ŁUKOWIEC: Soldiers’ March. Cat’s Sleep Behind a Stove. Dance of Marionettes. Impressions I-III. Passimofon. Ave Maria.* So Little of You.* Breviary IV.* Pieta.* Anamorphosis I. Anamorphosis II+ / Marek Mizera, pno; *Urszula Kryger, mezzo; +Camerata Scholarum, cond Wojciech Zdyb / Dux 1661
Paweł Łukowiec (b. 1973) is a composer and teacher, a graduate of the Karol Lipiński Music Academy in Wrocław, where he received his Doctorate in Composition, and currently an assistant Professor at the Institute of Musical Education at Jan Kochanowski University.
As one can see, all of these pieces are for piano, most solo but a few with the addition of a mezzo-soprano and one using an orchestra. The opening Soldiers’ March sounds pretty conventional at first, but slowly offbeat rhythmic elements enter into it, some using quite complex fractured rhythms. The same goes for Cat’s Sleep Behind a Stove which suddenly, at about the 50-second mark, moves from its slow, dreamy, tonal world into sudden quick, atonal figures using upward-rising steps, ostensibly to illustrate the cat’s waking up and skittering around.
By this point, one has become accustomed to Łukowiec’s manner of writing for piano, which is to vacillate between tonal and bitonal or atonal passages, starting out in a regular rhythm most of the time but moving into much more complex figures. His Dance of the Marionettes uses odd syncopations from the very beginning. None of these pieces are what you would call deep or emotionally engaging works; they sound like miniatures that one would play as encore pieces.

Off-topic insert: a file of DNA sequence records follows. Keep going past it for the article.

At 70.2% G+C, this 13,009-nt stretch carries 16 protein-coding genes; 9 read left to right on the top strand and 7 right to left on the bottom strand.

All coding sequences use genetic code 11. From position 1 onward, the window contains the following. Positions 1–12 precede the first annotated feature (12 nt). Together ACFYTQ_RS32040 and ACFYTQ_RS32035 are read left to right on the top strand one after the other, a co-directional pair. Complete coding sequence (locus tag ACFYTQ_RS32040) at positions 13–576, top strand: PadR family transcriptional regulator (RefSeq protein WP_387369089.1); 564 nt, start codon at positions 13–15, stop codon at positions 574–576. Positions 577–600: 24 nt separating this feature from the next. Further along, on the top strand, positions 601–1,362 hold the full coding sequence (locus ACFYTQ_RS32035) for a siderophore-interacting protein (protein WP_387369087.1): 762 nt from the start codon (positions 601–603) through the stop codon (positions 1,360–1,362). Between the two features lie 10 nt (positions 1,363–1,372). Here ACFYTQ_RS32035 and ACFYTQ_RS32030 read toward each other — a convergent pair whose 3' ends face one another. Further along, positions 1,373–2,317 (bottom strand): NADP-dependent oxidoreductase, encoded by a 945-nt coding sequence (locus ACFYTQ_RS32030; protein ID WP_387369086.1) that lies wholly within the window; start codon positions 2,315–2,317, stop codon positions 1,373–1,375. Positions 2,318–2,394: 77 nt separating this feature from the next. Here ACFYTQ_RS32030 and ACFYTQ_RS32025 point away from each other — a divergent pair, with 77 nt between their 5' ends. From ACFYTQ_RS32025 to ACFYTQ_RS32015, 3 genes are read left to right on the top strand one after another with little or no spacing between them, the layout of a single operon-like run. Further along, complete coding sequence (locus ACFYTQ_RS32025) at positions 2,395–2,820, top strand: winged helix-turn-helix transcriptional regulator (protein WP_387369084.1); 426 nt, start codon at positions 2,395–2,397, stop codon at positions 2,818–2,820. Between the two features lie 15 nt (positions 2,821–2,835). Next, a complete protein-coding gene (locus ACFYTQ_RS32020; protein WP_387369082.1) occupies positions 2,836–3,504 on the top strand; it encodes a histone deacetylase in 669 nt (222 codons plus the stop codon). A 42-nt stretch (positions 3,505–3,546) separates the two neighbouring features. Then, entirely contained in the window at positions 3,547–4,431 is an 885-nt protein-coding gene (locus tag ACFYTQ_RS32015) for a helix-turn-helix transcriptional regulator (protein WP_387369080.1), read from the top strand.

The tone becomes more serious in the Impressions. Here, there is no attempt to sugar-coat the music with cute tonal melodies, and the harmony is resolutely bitonal from the start.
I was less impressed by the four songs, which are really drippy Romantic music and sung by a really pathetic-sounding mezzo with both a wobble and an ugly timbre. I ended up skipping the last two songs because I just couldn’t take her caterwauling.
With Anamorphosis I we hear some of Łukowiec’s darkest and most penetrating music, an outstanding piece in which he conveys the mood shifts subtly and with excellent use of color in the piano tone. In Anamorphosis II, Łukowiec adds sustained cellos and basses behind the piano for color; a bit later in the piece, the violins also appear holding sustained high chords while the basses now play a slow-moving, dirge-like melody beneath them. A bit later, the tempo picks up as both piano and orchestra become more active, but the string textures remain light and transparent. This is very effective music, indeed the finest pieces on this CD.
Sort of a mixed bag, then. Some of these pieces are interesting, a few are really excellent, but the songs are in one ear and out the other.
—© 2021 Lynn René Bayley
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